The health care industry has changed a lot within recent months. However, one thing that has remained the same is that small businesses with under 50 full-time employees are still not required to provide health care benefits. Employer sponsored health care can be costly for employers, which is why many small businesses choose not to offer it. On the other hand, there are some positive outcomes to providing health care to employees that may affect a business owners’ decision. It is vital to weigh the pros and the cons of offering employer sponsored health care.
Keeping employee morale high is important for creating a productive workplace. If employees are provided with the comfort of knowing that insurance is able to cover their medical expenses, then they will feel safer and more comfortable in their job.
Offering benefits will also cause the company to be more attractive to potential employees, who may turn down the job if they can’t procure health care through the employer. While married individuals and adults under age 26 may be covered under a parent or spouse’s health plan, anyone else will take into account the benefit of having health care when making their decision to work for a company—and oftentimes those are the most qualified individuals. Many businesses can offer lower pay rates as long as they have superior benefits.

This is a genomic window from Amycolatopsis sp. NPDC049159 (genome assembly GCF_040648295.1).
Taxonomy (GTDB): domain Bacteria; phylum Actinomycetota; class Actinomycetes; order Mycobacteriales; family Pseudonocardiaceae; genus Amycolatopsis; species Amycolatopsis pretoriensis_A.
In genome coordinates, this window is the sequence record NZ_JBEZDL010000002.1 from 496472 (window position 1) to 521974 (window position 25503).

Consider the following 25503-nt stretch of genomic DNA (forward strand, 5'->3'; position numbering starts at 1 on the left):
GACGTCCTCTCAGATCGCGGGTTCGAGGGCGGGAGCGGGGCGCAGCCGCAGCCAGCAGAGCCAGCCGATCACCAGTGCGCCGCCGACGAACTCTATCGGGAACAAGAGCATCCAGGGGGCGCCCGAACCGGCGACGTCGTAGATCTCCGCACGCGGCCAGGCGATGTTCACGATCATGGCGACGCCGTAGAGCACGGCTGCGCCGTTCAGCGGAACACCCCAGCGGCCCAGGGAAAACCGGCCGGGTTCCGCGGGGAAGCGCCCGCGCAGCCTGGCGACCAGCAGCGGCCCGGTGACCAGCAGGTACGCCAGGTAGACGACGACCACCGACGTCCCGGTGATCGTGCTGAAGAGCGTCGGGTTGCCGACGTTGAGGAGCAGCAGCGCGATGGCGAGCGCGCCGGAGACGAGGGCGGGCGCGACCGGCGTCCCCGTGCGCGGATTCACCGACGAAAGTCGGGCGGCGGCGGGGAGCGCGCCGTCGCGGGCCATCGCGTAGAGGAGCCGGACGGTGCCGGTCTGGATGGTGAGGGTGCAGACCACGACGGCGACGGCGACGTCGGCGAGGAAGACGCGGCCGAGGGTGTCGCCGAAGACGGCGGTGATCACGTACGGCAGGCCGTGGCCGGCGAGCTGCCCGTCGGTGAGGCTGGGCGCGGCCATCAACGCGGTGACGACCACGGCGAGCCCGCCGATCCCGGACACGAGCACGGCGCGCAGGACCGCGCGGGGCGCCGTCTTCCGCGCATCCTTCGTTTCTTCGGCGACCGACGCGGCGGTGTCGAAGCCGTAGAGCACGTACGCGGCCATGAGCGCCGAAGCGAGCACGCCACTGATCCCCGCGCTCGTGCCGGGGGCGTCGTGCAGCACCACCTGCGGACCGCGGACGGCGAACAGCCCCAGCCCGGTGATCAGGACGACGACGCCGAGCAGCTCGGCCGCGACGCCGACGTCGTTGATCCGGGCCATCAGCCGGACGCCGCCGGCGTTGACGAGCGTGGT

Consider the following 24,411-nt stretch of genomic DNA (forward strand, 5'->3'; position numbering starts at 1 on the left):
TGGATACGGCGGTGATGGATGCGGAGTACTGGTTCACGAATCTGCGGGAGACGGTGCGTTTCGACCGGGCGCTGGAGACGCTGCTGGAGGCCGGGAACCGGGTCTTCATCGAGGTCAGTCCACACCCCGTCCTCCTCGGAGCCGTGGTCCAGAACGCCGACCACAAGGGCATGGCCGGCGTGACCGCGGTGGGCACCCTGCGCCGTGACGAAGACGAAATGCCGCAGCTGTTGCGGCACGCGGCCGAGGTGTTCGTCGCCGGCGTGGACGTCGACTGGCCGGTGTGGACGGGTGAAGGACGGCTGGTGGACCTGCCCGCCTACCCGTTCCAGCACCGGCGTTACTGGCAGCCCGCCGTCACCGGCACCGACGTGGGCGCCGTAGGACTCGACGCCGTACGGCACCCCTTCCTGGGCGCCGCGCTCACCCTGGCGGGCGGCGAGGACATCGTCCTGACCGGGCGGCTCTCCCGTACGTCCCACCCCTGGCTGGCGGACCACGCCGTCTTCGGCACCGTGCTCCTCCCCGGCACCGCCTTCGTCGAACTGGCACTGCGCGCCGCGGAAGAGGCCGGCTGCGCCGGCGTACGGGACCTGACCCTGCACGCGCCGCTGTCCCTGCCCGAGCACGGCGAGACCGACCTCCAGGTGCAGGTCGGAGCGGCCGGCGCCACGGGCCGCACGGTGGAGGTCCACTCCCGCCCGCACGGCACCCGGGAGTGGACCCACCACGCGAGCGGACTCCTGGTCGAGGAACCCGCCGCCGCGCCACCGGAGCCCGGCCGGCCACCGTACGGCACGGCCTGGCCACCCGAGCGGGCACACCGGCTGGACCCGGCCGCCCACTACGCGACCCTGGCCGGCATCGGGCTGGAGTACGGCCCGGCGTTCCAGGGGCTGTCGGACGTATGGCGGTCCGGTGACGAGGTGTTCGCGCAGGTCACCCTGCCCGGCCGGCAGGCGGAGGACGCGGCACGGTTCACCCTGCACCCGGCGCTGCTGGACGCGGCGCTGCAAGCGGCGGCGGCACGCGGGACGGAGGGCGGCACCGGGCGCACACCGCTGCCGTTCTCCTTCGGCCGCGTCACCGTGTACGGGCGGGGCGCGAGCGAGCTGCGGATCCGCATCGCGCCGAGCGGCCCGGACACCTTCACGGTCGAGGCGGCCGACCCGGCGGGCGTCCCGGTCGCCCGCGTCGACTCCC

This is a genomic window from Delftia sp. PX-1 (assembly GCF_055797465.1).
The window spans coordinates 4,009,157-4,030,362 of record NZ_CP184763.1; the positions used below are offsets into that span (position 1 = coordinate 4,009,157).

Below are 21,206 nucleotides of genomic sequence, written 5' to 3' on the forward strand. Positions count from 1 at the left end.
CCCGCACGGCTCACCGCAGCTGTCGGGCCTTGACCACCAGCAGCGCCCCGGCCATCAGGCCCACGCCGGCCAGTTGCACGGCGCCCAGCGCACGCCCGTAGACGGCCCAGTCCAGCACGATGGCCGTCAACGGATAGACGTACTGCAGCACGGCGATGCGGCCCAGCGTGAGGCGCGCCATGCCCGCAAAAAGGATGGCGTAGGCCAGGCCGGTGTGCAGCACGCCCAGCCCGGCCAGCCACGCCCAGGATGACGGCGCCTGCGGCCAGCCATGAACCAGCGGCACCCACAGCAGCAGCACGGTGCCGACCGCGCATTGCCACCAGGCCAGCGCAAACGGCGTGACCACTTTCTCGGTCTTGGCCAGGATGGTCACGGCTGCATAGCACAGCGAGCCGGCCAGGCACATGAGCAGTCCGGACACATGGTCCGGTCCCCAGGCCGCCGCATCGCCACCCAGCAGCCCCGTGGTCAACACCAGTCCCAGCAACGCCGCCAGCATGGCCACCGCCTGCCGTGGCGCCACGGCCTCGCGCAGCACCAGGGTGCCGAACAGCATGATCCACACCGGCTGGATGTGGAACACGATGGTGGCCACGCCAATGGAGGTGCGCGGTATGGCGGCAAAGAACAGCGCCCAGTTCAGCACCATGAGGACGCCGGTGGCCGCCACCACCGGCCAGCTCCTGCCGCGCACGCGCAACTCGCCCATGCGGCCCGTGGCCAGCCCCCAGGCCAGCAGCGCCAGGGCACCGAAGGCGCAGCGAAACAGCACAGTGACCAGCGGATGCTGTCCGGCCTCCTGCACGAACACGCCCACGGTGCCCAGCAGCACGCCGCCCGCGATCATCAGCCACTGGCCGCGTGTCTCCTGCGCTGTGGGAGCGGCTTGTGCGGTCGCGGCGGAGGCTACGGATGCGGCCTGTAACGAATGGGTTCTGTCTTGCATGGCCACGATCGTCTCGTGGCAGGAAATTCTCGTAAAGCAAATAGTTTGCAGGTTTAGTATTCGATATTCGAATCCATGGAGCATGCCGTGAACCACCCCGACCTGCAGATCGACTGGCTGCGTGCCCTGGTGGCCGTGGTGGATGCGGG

Not only does offering health care cause employees to feel safer, but it also helps to keep them actively working. Most health care plans include coverage for preventative appointments, which can help ensure that employees stay healthy, and therefore take fewer sick days.
On the other hand, offering health care can be a big burden on a small business. Both the cost and complication of signing up for a health care can deter employers not to offer these types of benefits.
Fortunately, taxes are able help balance the cost to employers. The following excerpt from BizFilings explains how employer tax deductions for health insurance work.
You can offer employees something that increases their compensation package and yet allows you an income tax deduction for the contribution, so that your out-of-pocket cost is less than the value of the benefit to the employee. Self-employed individuals can deduct 100 percent of their health insurance premium costs as a business expense in 2003 and thereafter. You can always deduct 100 percent of premiums for your employees. If the business is incorporated, all costs for your own insurance as well as your employees’ is deductible.
Unfortunately, the issue with the tax deduction is that while the employer will be compensated, they still have to pay up front, which takes away from the company’s working capital. This can pose a problem for a small business, which is why each employer should examine the issue from a personalized standpoint.
Offering an employer sponsored health care plan to employees can be financially draining. That is where EAG Health comes into play. Our job is to find the best health care plan for employers that won’t exhaust their resources but will still keep employees happy and healthy. Contact us today so that you can get a head start on updating your employee health plan that is beneficial to both your business and your staff.